job well done, men.
Sportsmanship seemed at Us
highest this year. Only a few of
4hi to-be expected skirmishes
spoiled the scheduled contests.
The boys seemed to be playing
for the fun of it this year, which
after all is what intramurals are
So once again a tip of the hat
to all responsible for a very suc
cessful basketball season. May
the ensuing campaigns be even
When the final stages of the
basketball season get under way
with the All-University playoffs
this week, four of the newly
crowned divisional champions
will be vieing for the top honor.
Alpha Tau Omega and Sigma
Gamma Epsilon, respective
champions of the fraternity "A"
league and Independent league,
are currently tied for first place
in the AU-U ratings. Both are
undefeated this year and possess
powerful scoring machines. The
Taus have possibly the finest
passing team in operation this
Making tip the other half of
the "champion of champions"
playoffs are the Newman Club,
newly crowned Denom champ
and the Phi Gamma Delta "Bees"
champ of the "B" leagues.
A lot of interest has been
aroused and a good crowd is
likely for the final playoffs.
Michigan State will face its
first Southwestern Conference
opponent since 1934 when the
Spartans meet Texas A. & M.
during the 1952 football season.
Wont to set curls fast ?
Then start with new Wild root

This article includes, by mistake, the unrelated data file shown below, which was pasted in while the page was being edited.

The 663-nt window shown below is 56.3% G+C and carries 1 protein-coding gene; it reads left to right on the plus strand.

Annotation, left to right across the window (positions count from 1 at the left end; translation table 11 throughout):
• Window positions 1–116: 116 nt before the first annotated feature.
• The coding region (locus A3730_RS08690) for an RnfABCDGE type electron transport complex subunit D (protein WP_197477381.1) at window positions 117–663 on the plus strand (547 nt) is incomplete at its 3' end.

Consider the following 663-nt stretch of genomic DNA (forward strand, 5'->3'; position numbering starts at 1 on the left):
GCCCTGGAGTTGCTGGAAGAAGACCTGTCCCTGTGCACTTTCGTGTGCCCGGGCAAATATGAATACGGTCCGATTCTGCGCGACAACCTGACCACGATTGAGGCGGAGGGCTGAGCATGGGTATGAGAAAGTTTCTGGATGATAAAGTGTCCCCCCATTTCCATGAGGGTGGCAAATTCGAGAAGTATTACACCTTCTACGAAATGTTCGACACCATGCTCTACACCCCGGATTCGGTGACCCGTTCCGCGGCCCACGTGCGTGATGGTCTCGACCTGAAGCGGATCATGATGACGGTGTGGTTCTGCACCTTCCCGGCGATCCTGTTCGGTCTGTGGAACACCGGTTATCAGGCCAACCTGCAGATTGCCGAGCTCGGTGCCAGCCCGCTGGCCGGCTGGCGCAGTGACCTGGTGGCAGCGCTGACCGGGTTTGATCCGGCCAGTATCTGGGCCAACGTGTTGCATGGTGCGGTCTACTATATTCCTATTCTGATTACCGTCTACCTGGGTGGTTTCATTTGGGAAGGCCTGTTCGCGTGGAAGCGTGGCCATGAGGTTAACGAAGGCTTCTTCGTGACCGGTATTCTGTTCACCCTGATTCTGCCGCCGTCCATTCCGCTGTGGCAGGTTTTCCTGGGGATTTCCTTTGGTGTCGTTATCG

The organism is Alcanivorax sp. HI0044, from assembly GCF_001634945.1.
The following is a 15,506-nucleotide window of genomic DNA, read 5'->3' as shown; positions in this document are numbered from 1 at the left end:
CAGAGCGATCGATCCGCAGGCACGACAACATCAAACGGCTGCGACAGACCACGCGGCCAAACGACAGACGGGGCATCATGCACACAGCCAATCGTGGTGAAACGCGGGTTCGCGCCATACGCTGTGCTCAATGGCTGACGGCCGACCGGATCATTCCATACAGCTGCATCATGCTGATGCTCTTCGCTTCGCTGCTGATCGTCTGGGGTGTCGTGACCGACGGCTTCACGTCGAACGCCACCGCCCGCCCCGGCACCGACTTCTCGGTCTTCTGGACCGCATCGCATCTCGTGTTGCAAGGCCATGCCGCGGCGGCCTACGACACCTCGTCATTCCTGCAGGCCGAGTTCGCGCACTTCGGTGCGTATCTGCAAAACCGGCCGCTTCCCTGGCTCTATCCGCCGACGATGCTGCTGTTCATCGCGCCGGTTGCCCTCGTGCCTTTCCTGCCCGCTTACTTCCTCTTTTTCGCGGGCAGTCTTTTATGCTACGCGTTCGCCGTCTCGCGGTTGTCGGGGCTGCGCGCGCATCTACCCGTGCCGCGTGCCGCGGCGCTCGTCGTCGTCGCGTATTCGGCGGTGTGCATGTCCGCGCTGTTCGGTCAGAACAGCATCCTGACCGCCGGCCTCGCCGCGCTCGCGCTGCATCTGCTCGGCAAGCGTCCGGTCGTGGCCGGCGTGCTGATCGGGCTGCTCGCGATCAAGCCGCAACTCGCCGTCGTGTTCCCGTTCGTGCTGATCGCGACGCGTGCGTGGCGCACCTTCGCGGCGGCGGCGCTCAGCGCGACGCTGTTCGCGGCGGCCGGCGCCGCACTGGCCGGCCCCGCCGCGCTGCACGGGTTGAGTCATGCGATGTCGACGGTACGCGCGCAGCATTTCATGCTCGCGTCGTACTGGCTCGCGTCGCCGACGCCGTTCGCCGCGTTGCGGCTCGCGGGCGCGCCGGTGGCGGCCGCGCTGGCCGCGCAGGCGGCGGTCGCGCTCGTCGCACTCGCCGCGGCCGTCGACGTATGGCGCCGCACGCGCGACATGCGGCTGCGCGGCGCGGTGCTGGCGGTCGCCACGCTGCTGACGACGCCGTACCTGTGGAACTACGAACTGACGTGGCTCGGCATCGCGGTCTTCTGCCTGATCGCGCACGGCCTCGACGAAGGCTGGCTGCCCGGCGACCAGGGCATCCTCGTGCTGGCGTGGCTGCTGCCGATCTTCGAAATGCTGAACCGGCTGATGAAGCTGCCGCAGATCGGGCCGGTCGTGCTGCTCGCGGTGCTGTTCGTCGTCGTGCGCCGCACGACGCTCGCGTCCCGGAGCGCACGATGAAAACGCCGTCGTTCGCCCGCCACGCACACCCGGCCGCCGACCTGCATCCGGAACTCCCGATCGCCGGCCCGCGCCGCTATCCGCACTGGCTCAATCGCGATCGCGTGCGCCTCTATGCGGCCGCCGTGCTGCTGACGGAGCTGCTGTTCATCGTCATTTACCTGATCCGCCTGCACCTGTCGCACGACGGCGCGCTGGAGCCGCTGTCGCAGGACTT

Liquid Cream Shampoo, h'l .
loapleii, ludsy, lanolin-rich.
leavei it to toft and manageable,
you can et it quick, quick, quick.
Dries in no time, too. Only 25
or 59 at your drug store or
favorite toiletry counter.
Newtiisn Club Rips L.S.A.
To Win Denom Cage Title
Lutheran Rally Falls Short
In Losing Finals, 41-49
By Bill Mundell
The Newman Club is the 1950
Interdenominational basketball
champion of the University. The
Catholics won that honor Friday
night by running over a good
Lutheran outfit to the tune of
The game was not really as
close as the score would indicate,
as the winners were led by Jack
Wallentine, Bill Griffin, and
Jack Bcechnm made bucket after
bucket. All told, these three men
scored all but six of the New
man Club points, Wallentine get
ting the most with 18.
The scoring story was the
same for the Lutherans, too.
Three men. Glen Johnson,
Woody Bohn, and Lee Stauffer,
scored all the losers' markers,
Johnson getting 17.
Late Rally Fails
A late Lutheran rally closed
the gap from a 46-32 score to a
46-40 score but time ran out on
the 1 e s e r s, and Wallentine
bagged a two-pointer to ice the
Instrumental In this Lu